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'Loud Laborers' Are Turning the Workplace Toxic. These Red Flags Reveal There's One on Your Team — and Maybe It's You. "Quiet quitters" had their moment — now all eyes are on their louder counterparts.

By Amanda Breen

Key Takeaways

  • "Loud laborers" won't stop talking about their work and promoting themselves.
  • A colleague who never seems to accomplish much yet goes on about all they're doing is likely a loud laborer.
  • It sets up a workplace dynamic that can turn toxic if leadership continues to validate their behavior.
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"Quiet quitters," the term for employees who prioritize work-life balance and only do the bare minimum work for which they're paid, had their time to shine — now the spotlight's on "loud laborers."

Coined by André Spicer, an organizational behavior professor and dean of Bayes Business School, "loud laborers" care more about publicizing their work and promoting themselves than they do the job itself, CNBC Make It reported.

Related: Employers Should Fear The Truth Behind Quiet Quitting. Here's Why.

Nicole Price, a leadership and workplace expert, told CNBC there are two big red flags that indicate you're dealing with a loudly laboring colleague: You never see much work accomplished, yet you hear "an awful lot" about what's being done.

Although a loud laborer's motivations might vary — perhaps they lack self-confidence or crave external rewards — the negative impact on the workplace is the same.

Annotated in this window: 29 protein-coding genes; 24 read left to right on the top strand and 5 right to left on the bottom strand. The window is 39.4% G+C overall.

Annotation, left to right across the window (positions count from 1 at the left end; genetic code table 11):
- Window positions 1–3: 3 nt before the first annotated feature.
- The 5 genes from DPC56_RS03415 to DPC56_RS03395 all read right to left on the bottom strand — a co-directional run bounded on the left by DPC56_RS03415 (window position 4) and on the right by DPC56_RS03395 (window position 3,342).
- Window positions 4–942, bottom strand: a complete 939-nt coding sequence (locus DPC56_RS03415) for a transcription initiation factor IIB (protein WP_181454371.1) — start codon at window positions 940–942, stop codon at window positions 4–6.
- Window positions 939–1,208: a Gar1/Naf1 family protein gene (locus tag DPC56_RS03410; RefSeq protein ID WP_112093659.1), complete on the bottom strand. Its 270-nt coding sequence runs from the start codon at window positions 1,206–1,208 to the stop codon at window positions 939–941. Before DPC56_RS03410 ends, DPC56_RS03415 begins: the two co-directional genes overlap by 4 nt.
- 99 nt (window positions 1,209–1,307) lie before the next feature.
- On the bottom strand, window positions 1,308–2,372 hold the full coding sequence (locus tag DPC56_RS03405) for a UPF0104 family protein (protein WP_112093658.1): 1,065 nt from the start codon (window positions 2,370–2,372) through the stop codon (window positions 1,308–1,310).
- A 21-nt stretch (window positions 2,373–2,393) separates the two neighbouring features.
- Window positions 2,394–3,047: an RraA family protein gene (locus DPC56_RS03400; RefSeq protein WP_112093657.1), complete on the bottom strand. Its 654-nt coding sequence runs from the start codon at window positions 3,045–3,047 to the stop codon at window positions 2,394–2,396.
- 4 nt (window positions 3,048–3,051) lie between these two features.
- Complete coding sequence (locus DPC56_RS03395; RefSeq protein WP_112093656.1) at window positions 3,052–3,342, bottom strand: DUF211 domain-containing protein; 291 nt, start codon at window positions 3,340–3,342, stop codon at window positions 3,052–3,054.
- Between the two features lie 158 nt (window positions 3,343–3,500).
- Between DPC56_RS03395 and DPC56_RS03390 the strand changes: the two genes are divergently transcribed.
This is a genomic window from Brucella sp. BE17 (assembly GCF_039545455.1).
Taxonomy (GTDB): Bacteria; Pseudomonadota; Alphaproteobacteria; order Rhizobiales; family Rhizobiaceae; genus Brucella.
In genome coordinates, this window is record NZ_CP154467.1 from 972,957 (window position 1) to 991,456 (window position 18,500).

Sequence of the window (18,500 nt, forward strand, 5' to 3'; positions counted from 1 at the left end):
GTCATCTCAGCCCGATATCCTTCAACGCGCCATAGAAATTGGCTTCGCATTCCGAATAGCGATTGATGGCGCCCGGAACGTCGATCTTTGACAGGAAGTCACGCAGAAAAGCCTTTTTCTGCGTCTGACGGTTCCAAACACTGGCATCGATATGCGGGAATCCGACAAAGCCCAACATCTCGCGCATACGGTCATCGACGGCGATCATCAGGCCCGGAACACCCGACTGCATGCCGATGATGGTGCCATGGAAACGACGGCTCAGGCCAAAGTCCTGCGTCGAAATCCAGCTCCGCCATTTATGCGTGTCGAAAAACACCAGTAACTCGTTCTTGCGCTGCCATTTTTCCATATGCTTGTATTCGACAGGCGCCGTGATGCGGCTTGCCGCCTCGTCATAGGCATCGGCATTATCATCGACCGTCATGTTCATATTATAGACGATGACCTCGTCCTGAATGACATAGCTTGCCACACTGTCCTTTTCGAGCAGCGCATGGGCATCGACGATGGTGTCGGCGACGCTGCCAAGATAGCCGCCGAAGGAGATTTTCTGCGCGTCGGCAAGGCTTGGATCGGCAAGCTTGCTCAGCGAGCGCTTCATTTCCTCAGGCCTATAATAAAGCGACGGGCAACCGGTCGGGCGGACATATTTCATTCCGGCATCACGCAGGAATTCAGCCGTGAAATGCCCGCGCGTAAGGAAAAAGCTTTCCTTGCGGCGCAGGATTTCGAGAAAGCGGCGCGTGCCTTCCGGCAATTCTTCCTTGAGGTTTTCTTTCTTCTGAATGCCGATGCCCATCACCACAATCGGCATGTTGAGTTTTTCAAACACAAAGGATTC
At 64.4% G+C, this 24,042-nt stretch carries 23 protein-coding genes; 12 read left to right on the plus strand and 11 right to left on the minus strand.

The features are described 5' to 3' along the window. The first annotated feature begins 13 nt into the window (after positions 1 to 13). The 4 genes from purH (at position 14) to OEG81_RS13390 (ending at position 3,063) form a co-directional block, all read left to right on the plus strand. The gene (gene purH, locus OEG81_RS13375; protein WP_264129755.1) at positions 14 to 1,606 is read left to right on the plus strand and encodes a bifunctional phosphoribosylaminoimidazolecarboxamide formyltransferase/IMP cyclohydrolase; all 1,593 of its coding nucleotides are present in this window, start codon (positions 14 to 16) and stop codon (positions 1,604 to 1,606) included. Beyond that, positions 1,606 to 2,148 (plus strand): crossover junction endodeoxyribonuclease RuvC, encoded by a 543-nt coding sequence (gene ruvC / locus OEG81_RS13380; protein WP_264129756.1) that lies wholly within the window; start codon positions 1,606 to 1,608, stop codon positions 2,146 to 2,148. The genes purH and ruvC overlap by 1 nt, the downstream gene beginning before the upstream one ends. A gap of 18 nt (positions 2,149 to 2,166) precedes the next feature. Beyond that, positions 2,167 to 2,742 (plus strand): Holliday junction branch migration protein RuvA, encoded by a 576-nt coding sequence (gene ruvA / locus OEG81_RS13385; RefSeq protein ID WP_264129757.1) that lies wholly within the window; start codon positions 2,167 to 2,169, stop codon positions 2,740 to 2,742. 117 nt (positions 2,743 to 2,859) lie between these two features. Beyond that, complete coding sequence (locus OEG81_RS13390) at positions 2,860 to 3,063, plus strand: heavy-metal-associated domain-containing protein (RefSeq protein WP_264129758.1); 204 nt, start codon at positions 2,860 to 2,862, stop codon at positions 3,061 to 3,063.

When "visibility" and "self-promotion" are valued more than achievements themselves, quieter employees can feel demotivated and sense "an atmosphere of competition rather than collaboration," Price said.

It sets up a team dynamic that can quickly turn toxic.

"[A toxic professional environment is] any workplace that makes you feel uncomfortable," Dr. Kristen Fuller, a medical reviewer specializing in mental health and addiction, told CNN. "Anything that makes you feel like you can't ask for the things you need and that you're not supported."

Related: If You Do Any of These 3 Things, You Might Be a Toxic Co-Worker

The solution? According to Price, it's up to leaders to stop validating loud laborers and start evaluating the work itself.

Amanda Breen

Entrepreneur Staff

Senior Features Writer

Amanda Breen is a senior features writer at Entrepreneur.com. She is a graduate of Barnard College and received an MFA in writing at Columbia University, where she was a news fellow for the School of the Arts.

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